So the premise behind Paper is that a group of ambitious journos hatch a plan to boost their failing readership figures by contriving a sex scandal to bring down their opposition.
Highly unlikely and a huge stretch of the imagination, I know, but go with me on this.
With scant regard for the impact their plan will have on their vulnerable pawns, the guys from The Melbourne Times manipulate lives to get The Yarn, and resort to drink when all else fails. Again, extreme fantasy – I know.
It occurred to me while watching the drama unfold that there is a good reason papers talk about "campaign" journalism when they have a set goal in mind; just as in warfare, there is an enemy, some hard-hitting battles, and there's always collateral damage.
The tragic element to Paper is that, had these hacks actually acted out their self-proclaimed roles of "the best journalist you've got" – by checking their facts, following a code of ethics and protecting their sources – they would have avoided the pitfalls and traps that ensue and their campaign might have succeeded.
But, as any good tabloid scribbler would say, where's the story in that?
Paper is only running for four nights and it replaces a different play that was cancelled at the last minute, so the cast has done well to pull it together in time.
But, in light of recent disasters caused by journalists trying to influence the news, its run now is also very timely, highlighting the despair experienced by cornered defenders of an industry that is changing so quickly they risk losing touch with reality.
On another level, it also tells a cautionary tale of extreme ambition that is allowed to go – and grow – unchecked, and the hapless victims who are chewed up and spat out along the way.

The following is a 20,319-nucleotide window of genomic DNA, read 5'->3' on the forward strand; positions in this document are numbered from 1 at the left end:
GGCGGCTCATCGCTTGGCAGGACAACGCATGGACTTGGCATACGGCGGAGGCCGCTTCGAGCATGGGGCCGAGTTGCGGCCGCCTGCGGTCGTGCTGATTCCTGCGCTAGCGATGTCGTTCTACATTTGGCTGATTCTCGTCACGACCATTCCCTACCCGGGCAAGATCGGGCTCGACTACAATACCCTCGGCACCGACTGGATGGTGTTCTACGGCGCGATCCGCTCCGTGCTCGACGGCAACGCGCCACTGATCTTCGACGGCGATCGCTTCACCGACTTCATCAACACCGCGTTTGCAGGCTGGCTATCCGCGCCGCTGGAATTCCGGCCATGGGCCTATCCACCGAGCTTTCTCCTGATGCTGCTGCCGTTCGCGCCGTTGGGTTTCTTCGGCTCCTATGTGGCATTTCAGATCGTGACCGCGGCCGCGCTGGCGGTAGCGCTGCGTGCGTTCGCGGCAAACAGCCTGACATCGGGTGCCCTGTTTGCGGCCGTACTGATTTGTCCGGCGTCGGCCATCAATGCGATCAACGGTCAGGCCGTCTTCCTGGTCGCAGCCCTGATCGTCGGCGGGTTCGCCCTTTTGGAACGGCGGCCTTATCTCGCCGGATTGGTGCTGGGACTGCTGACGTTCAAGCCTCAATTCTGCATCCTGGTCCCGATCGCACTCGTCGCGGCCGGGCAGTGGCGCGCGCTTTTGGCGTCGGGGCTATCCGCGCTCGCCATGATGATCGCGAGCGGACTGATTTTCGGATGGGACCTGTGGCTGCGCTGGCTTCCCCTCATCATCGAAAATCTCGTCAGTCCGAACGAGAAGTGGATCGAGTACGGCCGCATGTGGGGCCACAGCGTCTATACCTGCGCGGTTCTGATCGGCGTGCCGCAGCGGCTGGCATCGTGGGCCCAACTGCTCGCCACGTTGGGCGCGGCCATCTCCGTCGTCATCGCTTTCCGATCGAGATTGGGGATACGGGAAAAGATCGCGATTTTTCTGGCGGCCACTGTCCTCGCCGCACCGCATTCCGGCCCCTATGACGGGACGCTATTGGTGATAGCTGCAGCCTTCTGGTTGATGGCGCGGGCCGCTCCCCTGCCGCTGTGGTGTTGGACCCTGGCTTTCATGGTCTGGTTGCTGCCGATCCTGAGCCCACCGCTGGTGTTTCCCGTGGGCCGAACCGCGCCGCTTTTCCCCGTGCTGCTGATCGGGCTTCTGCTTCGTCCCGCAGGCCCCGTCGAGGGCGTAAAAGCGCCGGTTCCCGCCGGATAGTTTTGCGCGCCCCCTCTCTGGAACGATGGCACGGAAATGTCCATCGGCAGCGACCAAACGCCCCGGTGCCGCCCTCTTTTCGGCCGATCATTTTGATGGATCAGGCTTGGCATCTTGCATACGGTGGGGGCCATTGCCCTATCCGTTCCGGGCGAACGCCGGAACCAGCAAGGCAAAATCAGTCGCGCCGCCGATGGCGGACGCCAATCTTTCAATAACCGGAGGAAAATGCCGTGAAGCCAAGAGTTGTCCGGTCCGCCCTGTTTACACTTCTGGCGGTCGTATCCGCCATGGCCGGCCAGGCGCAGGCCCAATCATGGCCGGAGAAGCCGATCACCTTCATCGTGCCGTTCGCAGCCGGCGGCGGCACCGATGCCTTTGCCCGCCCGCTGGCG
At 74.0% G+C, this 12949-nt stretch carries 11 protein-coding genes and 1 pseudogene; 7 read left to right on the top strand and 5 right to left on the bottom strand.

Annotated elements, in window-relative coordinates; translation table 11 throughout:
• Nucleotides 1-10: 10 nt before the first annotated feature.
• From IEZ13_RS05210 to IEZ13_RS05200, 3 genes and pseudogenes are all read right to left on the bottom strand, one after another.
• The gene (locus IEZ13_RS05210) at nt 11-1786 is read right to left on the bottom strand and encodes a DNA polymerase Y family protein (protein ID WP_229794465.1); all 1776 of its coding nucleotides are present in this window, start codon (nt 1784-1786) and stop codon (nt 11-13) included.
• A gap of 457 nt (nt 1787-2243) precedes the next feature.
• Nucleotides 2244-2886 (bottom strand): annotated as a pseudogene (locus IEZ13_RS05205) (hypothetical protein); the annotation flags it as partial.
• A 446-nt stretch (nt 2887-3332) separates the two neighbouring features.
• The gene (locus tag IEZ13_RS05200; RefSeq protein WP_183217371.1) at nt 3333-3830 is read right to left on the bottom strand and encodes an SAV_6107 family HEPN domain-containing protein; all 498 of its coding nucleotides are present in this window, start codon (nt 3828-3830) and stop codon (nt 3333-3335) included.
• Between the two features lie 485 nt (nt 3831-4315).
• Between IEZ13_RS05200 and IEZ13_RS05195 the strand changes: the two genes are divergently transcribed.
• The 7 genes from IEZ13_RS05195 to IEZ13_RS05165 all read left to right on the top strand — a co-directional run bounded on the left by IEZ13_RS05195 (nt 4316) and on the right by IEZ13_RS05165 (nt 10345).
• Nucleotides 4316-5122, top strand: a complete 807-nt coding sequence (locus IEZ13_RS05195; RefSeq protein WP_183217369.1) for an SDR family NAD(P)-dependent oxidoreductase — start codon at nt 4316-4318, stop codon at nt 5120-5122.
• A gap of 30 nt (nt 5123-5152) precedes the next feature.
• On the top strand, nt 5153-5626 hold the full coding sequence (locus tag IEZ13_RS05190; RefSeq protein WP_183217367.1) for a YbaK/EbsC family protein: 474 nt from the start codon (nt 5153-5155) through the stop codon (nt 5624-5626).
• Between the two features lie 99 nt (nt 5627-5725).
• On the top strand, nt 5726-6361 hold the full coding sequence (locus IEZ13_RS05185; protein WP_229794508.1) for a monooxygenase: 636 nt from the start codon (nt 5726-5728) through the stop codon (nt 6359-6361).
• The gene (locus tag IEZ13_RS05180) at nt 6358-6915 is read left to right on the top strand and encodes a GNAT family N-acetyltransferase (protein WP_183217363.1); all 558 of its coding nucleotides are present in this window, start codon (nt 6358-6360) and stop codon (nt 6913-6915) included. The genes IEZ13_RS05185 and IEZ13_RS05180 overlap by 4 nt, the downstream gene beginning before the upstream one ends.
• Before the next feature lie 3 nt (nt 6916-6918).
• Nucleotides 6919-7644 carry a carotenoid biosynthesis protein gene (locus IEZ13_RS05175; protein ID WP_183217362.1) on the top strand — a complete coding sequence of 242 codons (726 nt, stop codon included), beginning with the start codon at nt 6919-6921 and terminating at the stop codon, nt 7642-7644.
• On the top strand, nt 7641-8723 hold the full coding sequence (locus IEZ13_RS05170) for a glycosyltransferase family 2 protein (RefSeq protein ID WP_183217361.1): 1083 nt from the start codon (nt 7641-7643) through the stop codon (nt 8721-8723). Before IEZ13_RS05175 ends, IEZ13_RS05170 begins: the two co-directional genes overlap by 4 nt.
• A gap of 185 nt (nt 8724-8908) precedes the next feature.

Staged in Cremorne's tiny The Owl and Cat Theatre, which barely squeezes in four rows of seats – the performance is literally in your face and the anger and frustration within spitting distance.
There are moments when it all seems too ridiculous and the shouting gets too much; as a journo myself (with a day job on The REAL Melbourne Times – ironically) I was forced to reflect on the language too – do we really say "fuck" that much? maybe so but for a play about wordsmiths and the weight of language, it would have been nice to explore a few more options to convey the crazy range of emotion in our tiny little lives.
However it's great to see small independent theatre explore some big issues with so much confidence, and this fast-paced little story certainly offers a fine 80minutes of entertainment, plus a load of thought-provoking material to take home with you.
Owl and Cat Theatre
by Thomas Ian Doyle
Venue: The Owl and Cat Theatre | 34 Swan Street, Cremorne VIC
Dates: 10 – 14 May 2016
Tickets: $32 – $22